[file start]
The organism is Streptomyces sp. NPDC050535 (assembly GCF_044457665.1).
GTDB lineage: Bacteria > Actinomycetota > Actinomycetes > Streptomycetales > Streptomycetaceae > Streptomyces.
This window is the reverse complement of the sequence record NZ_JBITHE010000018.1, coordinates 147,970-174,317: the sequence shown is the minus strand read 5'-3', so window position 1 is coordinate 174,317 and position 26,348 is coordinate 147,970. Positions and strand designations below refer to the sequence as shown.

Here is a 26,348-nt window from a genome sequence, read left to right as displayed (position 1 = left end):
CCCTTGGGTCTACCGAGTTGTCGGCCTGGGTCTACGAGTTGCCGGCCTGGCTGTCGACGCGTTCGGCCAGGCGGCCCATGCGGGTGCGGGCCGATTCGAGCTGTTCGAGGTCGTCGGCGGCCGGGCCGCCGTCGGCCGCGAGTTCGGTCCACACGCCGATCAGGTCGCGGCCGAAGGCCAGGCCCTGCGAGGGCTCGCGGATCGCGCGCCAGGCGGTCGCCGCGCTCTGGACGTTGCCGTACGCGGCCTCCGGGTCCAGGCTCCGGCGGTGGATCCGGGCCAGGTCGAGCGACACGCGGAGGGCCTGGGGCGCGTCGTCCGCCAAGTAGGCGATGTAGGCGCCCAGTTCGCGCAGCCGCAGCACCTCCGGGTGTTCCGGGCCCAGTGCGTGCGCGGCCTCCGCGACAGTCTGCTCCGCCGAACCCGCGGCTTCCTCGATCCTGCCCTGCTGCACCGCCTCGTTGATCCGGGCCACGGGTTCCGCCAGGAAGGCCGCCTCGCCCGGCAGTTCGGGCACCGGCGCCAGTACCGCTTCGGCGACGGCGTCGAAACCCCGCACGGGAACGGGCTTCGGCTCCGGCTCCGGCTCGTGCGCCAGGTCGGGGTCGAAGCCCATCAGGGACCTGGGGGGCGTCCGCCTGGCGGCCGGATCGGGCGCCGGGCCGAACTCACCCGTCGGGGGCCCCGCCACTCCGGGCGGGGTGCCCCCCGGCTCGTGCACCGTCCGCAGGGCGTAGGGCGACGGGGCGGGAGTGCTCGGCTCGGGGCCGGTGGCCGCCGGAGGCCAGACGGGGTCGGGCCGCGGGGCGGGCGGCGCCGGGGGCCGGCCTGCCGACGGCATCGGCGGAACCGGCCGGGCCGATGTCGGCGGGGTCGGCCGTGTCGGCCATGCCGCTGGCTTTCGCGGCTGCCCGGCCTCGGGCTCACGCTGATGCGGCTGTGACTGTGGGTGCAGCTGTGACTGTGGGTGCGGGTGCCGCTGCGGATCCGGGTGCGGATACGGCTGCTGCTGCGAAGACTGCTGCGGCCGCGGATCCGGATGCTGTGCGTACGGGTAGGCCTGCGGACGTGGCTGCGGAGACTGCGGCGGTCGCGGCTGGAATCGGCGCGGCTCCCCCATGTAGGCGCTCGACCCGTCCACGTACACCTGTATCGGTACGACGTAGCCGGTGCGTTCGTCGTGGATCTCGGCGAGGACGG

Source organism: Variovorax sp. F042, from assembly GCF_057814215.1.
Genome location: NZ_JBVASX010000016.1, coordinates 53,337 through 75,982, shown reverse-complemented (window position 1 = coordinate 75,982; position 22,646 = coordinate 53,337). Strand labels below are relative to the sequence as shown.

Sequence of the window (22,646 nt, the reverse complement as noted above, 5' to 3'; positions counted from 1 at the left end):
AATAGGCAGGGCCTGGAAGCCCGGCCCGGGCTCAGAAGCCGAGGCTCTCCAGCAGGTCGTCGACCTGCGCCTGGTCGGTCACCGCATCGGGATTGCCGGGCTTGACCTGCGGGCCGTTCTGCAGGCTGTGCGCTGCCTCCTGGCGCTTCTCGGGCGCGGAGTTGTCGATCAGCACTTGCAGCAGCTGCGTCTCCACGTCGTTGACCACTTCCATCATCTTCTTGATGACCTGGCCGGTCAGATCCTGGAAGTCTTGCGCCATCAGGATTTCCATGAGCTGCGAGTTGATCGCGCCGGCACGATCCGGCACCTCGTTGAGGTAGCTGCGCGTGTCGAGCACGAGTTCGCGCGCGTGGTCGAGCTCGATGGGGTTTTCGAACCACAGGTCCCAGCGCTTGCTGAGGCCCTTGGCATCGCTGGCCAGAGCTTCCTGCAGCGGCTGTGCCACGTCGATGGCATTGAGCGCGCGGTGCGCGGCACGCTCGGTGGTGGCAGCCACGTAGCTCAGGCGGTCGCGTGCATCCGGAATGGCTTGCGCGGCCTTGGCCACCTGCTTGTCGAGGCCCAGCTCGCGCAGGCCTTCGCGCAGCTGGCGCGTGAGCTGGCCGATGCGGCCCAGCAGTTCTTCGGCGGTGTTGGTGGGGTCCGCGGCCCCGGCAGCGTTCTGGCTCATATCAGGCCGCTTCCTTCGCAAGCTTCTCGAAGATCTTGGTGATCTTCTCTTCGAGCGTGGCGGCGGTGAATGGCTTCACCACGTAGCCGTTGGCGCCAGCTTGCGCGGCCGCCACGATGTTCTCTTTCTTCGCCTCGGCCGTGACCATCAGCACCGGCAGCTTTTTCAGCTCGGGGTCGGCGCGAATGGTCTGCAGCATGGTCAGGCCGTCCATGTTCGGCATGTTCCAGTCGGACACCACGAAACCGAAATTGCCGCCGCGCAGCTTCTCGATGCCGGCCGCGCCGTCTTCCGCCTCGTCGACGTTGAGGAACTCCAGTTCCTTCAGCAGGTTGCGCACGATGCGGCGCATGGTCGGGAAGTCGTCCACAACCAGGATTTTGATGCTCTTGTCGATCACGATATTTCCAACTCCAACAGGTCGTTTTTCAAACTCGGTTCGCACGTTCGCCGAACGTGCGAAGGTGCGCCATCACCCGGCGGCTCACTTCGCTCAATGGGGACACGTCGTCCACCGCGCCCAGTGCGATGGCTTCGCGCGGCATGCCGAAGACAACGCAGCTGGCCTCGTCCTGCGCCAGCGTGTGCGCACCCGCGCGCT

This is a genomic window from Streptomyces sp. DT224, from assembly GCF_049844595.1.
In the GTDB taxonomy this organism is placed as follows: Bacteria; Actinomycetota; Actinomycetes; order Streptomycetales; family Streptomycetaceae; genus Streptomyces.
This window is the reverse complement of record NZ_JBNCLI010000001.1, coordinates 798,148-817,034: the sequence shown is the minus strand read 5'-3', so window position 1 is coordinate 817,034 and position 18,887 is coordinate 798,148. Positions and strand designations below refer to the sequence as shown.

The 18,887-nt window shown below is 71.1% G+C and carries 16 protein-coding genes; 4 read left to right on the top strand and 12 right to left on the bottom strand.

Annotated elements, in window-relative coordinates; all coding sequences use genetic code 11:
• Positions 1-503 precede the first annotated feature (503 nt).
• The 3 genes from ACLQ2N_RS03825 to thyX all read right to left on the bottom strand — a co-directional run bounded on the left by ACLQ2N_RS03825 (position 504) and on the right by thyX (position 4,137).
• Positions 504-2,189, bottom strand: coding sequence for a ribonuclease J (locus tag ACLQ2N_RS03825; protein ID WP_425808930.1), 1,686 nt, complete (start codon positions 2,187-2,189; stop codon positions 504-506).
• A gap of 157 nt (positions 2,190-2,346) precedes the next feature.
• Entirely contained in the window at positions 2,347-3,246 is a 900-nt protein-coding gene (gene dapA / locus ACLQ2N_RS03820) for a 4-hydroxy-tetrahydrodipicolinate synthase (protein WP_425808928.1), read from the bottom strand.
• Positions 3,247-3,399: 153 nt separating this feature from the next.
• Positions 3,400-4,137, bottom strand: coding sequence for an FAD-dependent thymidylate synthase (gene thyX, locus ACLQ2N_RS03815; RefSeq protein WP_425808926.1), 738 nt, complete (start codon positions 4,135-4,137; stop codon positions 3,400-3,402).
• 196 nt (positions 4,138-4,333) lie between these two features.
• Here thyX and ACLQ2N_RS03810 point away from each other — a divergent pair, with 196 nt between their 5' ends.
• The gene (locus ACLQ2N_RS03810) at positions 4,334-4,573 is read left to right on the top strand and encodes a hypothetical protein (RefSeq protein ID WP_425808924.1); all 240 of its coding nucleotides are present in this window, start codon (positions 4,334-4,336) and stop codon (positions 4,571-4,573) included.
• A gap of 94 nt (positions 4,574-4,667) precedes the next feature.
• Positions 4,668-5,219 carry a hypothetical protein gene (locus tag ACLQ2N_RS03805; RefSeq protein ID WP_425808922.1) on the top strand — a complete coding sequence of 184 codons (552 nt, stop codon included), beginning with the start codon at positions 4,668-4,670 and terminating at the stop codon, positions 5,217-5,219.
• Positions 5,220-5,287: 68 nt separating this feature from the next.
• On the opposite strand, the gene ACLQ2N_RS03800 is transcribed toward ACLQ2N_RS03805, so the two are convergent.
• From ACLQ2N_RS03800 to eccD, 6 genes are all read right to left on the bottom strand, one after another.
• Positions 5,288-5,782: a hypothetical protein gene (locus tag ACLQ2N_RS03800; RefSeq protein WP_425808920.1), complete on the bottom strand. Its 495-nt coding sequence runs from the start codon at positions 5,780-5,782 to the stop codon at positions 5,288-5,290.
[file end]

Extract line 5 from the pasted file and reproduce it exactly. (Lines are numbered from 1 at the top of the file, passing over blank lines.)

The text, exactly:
CCCTTGGGTCTACCGAGTTGTCGGCCTGGGTCTACGAGTTGCCGGCCTGGCTGTCGACGCGTTCGGCCAGGCGGCCCATGCGGGTGCGGGCCGATTCGAGCTGTTCGAGGTCGTCGGCGGCCGGGCCGCCGTCGGCCGCGAGTTCGGTCCACACGCCGATCAGGTCGCGGCCGAAGGCCAGGCCCTGCGAGGGCTCGCGGATCGCGCGCCAGGCGGTCGCCGCGCTCTGGACGTTGCCGTACGCGGCCTCCGGGTCCAGGCTCCGGCGGTGGATCCGGGCCAGGTCGAGCGACACGCGGAGGGCCTGGGGCGCGTCGTCCGCCAAGTAGGCGATGTAGGCGCCCAGTTCGCGCAGCCGCAGCACCTCCGGGTGTTCCGGGCCCAGTGCGTGCGCGGCCTCCGCGACAGTCTGCTCCGCCGAACCCGCGGCTTCCTCGATCCTGCCCTGCTGCACCGCCTCGTTGATCCGGGCCACGGGTTCCGCCAGGAAGGCCGCCTCGCCCGGCAGTTCGGGCACCGGCGCCAGTACCGCTTCGGCGACGGCGTCGAAACCCCGCACGGGAACGGGCTTCGGCTCCGGCTCCGGCTCGTGCGCCAGGTCGGGGTCGAAGCCCATCAGGGACCTGGGGGGCGTCCGCCTGGCGGCCGGATCGGGCGCCGGGCCGAACTCACCCGTCGGGGGCCCCGCCACTCCGGGCGGGGTGCCCCCCGGCTCGTGCACCGTCCGCAGGGCGTAGGGCGACGGGGCGGGAGTGCTCGGCTCGGGGCCGGTGGCCGCCGGAGGCCAGACGGGGTCGGGCCGCGGGGCGGGCGGCGCCGGGGGCCGGCCTGCCGACGGCATCGGCGGAACCGGCCGGGCCGATGTCGGCGGGGTCGGCCGTGTCGGCCATGCCGCTGGCTTTCGCGGCTGCCCGGCCTCGGGCTCACGCTGATGCGGCTGTGACTGTGGGTGCAGCTGTGACTGTGGGTGCGGGTGCCGCTGCGGATCCGGGTGCGGATACGGCTGCTGCTGCGAAGACTGCTGCGGCCGCGGATCCGGATGCTGTGCGTACGGGTAGGCCTGCGGACGTGGCTGCGGAGACTGCGGCGGTCGCGGCTGGAATCGGCGCGGCTCCCCCATGTAGGCGCTCGACCCGTCCACGTACACCTGTATCGGTACGACGTAGCCGGTGCGTTCGTCGTGGATCTCGGCGAGGACGG